Sunday, 10 August 2008

Miva rejects Blinkx bid

On Friday, Blinkx made a bid of $1.20 per share for US NASDAQ-quoted On Friday, Blinkx made a bid of $1.20 per share for US NASDAQ-quoted Miva – valuing them at $39m. Miva is an online advertising group which earns its money from pay-per-click advertising based around its specialist toolbars. Miva immediately rejected the offer saying that the offer undervalued the company. That was a bit rich as Miva was trading at $0.79 before the bid. Although Miva has $20m in cash on its balance sheet and revenues of $153m in year to 31st Dec 07, it really has been struggling. revenues seem to be on a long downward decline. Just $33m revenues were vrecorded in Q1 2008. Miva shares have crashed from $7.50 just a year back in Aug 07 to 79c before the bid.

This all boosted Blinkx shares which rose another 10%/3p to 32p on Friday. As I have disclosed before, I became a Blinkx shareholder at their IPO last year at 45p and have seen my investment dive rather sharply since. They reached a low of 15p in early July. I’m never quite sure how to feel in such circumstances – glee at them doubling in the last month or dismay at the 30% loss I am still carrying.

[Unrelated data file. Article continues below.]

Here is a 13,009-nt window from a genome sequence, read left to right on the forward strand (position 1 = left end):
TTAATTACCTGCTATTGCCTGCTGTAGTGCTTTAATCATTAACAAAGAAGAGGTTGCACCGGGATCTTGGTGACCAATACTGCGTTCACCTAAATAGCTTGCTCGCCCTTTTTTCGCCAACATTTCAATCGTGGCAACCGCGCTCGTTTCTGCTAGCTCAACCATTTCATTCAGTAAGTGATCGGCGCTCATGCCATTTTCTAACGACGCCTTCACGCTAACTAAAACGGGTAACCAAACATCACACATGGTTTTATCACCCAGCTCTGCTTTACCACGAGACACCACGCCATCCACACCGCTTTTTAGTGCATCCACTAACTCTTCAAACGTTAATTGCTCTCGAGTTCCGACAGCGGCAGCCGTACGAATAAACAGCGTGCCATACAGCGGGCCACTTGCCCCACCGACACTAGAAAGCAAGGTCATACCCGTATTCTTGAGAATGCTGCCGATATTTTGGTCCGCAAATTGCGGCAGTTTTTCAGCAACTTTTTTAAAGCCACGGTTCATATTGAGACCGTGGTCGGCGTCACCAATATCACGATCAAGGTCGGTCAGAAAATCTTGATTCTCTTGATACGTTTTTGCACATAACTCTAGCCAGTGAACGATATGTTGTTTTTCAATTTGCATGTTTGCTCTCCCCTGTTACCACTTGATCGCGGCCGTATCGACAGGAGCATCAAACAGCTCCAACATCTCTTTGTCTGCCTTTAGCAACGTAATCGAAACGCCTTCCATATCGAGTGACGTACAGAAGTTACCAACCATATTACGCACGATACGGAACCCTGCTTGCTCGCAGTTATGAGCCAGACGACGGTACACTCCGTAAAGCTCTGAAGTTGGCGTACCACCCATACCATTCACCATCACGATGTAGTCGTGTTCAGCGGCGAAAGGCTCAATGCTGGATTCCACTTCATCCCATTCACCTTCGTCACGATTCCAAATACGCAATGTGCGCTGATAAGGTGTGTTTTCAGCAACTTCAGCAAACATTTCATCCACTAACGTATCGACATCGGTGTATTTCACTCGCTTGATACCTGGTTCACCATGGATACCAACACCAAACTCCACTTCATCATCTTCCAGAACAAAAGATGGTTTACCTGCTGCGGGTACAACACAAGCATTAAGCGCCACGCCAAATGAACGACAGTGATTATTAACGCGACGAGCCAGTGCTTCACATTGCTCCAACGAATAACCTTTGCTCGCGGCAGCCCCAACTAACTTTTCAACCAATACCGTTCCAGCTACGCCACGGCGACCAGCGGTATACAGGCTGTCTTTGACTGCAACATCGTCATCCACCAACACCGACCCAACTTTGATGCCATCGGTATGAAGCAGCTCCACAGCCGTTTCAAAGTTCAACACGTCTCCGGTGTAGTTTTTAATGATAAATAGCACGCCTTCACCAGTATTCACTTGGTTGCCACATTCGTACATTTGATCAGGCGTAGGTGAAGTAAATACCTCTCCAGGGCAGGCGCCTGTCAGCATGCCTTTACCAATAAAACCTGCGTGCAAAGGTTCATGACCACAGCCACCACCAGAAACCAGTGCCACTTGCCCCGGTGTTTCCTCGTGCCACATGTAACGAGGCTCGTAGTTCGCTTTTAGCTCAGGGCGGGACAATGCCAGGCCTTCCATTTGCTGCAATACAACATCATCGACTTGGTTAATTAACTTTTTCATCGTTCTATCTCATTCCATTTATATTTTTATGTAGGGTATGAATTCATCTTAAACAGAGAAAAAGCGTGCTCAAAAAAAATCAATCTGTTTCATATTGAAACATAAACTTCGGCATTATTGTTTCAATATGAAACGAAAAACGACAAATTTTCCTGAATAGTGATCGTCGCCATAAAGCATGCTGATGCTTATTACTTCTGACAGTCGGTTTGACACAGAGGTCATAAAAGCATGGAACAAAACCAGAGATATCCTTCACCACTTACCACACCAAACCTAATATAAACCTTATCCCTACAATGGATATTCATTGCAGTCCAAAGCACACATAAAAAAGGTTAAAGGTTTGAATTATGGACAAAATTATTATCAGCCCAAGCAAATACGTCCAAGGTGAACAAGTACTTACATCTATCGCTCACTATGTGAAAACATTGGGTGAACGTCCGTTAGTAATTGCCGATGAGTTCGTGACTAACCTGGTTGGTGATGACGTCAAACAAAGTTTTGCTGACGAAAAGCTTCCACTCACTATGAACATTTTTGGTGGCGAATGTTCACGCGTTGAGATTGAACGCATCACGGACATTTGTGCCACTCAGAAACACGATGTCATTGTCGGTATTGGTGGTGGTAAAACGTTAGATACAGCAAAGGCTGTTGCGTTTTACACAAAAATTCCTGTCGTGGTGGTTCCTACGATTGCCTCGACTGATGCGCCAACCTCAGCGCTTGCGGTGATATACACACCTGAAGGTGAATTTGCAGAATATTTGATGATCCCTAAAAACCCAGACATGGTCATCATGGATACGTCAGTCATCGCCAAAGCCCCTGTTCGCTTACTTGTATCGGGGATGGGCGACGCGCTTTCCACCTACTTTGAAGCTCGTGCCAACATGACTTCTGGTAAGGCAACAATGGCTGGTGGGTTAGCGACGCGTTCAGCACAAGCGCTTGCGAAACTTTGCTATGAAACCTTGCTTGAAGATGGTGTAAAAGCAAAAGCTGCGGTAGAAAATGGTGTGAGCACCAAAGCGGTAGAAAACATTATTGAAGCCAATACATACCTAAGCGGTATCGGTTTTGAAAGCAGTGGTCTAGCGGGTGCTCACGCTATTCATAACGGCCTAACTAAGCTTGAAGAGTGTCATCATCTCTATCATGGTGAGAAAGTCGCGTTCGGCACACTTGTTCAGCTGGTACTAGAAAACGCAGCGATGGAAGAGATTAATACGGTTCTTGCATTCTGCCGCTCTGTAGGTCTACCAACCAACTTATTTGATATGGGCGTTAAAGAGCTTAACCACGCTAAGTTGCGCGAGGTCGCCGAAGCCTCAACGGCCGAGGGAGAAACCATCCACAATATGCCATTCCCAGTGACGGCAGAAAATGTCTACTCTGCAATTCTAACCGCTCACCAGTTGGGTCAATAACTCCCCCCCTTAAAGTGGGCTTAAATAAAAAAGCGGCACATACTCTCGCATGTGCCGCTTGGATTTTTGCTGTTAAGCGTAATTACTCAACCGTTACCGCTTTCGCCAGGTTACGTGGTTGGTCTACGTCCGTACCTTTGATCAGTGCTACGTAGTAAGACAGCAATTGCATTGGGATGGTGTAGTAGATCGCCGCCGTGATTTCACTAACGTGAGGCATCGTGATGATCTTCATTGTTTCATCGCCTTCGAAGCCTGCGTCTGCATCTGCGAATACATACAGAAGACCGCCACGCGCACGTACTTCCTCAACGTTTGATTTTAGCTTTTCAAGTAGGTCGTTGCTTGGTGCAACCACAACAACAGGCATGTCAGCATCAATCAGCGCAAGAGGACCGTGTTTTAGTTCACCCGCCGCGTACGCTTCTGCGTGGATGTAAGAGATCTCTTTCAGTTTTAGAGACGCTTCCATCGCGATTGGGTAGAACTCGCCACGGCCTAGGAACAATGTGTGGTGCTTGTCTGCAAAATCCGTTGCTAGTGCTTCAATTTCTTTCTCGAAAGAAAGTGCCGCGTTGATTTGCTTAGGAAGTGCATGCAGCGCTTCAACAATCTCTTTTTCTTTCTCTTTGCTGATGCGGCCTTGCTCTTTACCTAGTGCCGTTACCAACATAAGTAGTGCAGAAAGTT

But I actually still rather like Blinkx. Last month, in the UK, they had more visitors than Google Video; attracting 5m visitors a day. They have 26m hours of video indexed and loads of partners, like the BBC, as partners. Video forms a key element of our integrated use of the internet but many people think video on the internet is ‘just’ Youtube. Blinkx gives you access to everything on Youtube - and so much more. Try searching for the Rolling Stones Brown Sugar on Blinkx and you get a massive choice (85,000 videos of them performing just that one song!) from a range of sources. (One of my favourites is the BBC’s Top of the Pops 1971 appearance with Mick in his pink satin suit.)

Miva would be a huge step, in revenue terms, as it’s 8x bigger than Blinkx. Blinkx CEO Suranga Chandratillake wants Miva for its distribution network. I’d just caution him that it breaks (in spades) Holway’s golden rule for avoiding Acquisition Indigestion.

No comments: